I’ve always been a go-getter most of my life, now more so than ever. I have my parents to thank for instilling in me the self confidence to know that if I work hard at something, I can achieve just about anything I want to be and do. Consequently, I’ve achieved a lot. But the one thing I want most (since my vacation this past Summer) has eluded me — and that is to have somebody with whom I can share my life.
Love is a finicky subject, to say the least; to say it takes more than hard work to find true love is an understatement. Whereas most things in my life can be had with compromises if I really wanted them, compromising on who to spend the rest of my life with is not quite acceptable to me. In short, my quest for true love is a good test of applying the Stockdale Paradox.
The Stockdale Paradox states that one should retain faith that he/she will prevail, regardless of difficulties, while at the same time confront the most brutal facts of his/her reality, whatever they might be. So let me share with you how I’ve applied it to my life in the dating department.
To retain faith that I will prevail, I placed my current self in the spectrum of my entire life and took an inventory of my qualities, abilities, accomplishments and all that I have to offer to my partner. When viewed in that light, it’s not hard to keep faith that I will prevail in the end. The trick is to write them down and review the list often, especially during the time I feel less confident about my success. I also write letters to myself when I feel good and read those letters when I feel less good. The trick for me is to use the ebb and flow and ups and downs of life to my advantage and keep me and my faith buoyant.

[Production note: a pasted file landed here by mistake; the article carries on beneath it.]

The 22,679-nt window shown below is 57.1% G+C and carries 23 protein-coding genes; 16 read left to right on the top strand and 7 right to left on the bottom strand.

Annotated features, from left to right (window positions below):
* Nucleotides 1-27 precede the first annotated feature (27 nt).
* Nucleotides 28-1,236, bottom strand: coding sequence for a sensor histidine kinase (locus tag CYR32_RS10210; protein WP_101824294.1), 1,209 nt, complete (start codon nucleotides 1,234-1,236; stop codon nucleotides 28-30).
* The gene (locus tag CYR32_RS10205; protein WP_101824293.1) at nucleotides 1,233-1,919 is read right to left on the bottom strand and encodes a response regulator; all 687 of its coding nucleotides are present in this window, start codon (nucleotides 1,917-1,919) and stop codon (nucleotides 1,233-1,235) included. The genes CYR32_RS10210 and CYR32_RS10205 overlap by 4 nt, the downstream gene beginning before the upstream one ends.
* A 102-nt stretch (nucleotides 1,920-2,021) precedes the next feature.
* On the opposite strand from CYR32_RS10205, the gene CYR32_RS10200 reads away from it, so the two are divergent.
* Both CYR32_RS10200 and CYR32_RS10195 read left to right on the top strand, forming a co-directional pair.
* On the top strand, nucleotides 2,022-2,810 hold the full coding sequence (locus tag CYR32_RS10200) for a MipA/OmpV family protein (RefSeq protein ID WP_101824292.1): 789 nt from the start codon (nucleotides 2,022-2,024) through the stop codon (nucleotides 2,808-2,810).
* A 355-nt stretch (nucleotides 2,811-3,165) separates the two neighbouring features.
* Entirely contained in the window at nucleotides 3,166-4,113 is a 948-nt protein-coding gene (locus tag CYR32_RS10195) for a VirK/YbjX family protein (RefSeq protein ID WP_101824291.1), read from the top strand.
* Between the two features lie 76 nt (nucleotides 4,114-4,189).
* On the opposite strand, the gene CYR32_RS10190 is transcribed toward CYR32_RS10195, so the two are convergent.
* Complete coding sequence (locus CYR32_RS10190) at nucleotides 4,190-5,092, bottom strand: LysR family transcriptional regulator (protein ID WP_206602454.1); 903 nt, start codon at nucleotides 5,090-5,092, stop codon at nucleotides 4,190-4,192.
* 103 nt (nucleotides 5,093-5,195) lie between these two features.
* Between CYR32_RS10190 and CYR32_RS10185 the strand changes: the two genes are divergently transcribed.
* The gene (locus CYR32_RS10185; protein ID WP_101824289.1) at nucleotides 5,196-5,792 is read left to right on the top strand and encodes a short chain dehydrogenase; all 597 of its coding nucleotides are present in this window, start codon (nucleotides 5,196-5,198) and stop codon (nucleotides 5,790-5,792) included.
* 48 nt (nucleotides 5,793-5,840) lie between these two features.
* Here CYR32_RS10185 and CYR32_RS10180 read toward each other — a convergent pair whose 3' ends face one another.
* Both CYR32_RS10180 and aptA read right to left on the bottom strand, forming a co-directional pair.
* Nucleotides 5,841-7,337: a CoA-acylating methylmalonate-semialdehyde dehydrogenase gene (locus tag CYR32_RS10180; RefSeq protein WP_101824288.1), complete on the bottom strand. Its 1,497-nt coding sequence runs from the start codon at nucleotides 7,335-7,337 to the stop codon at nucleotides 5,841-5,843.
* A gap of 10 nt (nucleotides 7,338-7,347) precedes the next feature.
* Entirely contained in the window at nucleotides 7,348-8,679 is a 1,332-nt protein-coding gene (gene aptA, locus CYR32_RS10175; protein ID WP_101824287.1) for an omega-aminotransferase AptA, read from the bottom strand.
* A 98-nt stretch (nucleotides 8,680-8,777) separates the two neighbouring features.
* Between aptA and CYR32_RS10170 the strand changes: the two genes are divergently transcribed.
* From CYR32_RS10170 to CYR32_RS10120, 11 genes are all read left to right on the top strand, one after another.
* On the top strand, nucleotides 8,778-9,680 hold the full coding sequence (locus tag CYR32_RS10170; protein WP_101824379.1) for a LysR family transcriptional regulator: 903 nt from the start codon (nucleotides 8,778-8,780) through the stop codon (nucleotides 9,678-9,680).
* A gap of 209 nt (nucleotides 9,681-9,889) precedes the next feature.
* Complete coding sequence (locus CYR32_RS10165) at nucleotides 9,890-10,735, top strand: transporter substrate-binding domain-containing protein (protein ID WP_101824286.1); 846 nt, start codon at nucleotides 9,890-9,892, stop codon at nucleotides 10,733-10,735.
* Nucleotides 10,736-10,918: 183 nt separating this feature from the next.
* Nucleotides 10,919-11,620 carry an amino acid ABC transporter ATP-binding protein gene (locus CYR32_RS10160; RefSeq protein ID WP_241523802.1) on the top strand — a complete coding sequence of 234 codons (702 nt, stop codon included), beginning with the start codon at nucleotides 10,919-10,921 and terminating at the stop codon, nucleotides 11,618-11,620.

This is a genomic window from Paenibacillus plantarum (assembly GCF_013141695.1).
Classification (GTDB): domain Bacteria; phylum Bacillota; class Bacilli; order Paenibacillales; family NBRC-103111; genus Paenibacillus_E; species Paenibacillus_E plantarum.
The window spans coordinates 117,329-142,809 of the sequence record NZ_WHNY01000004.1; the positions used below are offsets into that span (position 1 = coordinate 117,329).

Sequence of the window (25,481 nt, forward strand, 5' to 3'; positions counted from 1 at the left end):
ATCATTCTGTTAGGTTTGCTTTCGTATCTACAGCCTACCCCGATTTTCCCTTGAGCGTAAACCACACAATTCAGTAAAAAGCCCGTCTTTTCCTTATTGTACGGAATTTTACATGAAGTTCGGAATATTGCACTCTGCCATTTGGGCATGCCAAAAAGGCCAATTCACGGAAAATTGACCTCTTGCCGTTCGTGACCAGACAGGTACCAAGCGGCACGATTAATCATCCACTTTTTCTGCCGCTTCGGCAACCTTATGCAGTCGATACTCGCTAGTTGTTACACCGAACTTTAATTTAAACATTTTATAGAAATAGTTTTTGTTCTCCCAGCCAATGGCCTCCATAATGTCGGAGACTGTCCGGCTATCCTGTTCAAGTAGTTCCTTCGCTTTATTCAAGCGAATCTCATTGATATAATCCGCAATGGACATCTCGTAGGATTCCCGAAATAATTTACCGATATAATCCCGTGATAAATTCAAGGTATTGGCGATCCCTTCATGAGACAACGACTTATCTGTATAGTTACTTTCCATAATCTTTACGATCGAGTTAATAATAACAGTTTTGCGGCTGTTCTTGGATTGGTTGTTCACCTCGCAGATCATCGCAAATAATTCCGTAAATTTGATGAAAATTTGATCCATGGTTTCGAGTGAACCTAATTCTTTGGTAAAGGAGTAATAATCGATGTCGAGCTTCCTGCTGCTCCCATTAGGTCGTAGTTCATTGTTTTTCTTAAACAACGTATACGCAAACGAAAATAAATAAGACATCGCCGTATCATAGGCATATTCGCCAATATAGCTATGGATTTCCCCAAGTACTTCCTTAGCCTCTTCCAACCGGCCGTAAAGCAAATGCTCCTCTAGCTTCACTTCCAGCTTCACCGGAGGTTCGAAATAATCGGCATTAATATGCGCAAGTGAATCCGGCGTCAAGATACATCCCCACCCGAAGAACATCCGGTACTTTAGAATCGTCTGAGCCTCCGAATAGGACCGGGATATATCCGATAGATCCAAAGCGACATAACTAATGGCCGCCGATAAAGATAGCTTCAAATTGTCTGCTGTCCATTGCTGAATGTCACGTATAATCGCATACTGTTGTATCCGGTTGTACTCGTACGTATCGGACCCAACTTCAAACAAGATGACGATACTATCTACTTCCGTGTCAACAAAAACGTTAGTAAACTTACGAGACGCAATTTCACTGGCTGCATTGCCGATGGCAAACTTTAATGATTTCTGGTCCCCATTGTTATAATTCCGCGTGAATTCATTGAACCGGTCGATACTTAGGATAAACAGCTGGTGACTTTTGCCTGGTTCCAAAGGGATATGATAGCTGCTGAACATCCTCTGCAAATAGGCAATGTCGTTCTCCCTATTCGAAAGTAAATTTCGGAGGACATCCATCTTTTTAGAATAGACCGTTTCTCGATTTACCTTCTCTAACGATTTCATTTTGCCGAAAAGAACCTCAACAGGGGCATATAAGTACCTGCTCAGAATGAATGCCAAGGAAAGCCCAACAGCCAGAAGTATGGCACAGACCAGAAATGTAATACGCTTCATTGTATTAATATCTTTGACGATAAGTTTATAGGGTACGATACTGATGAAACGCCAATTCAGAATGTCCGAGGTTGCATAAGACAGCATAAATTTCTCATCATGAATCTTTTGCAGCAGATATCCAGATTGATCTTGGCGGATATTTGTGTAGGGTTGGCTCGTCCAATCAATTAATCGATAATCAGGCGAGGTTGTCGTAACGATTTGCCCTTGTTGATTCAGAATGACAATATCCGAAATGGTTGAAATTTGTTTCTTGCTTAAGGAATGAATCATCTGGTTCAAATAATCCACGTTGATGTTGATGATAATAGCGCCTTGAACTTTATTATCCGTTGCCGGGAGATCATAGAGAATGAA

To confront the most brutal fact of my reality (being single), I do something about it everyday. I force myself to be more social by going out and meeting people. I don’t do the bar and club scenes anymore, but I attend street fairs, house parties, and other social gatherings. And for days I don’t have anything in my calendar, I go to the bookstore/cafe to read. The most important part is I set absolutely no expectation of my activities other than to meet people I don’t already know. By doing something everyday, I was able to break down the daunting task of “meeting that special somebody” to just “meeting somebody”. Meeting people is the easy part, and that makes the reality that much more digest-able.
Notice in both instances, I proactively do something about my situation and at the same time place absolutely no deadline on my activities. The first part puts me in complete control of my situation, and the second part puts a distance between me and the things I cannot control. The combined effort gives me a renewed sense everyday that I will succeed in the end.
How about you? Have you applied the Stockdale Paradox in your life? If so, I would love to hear about it!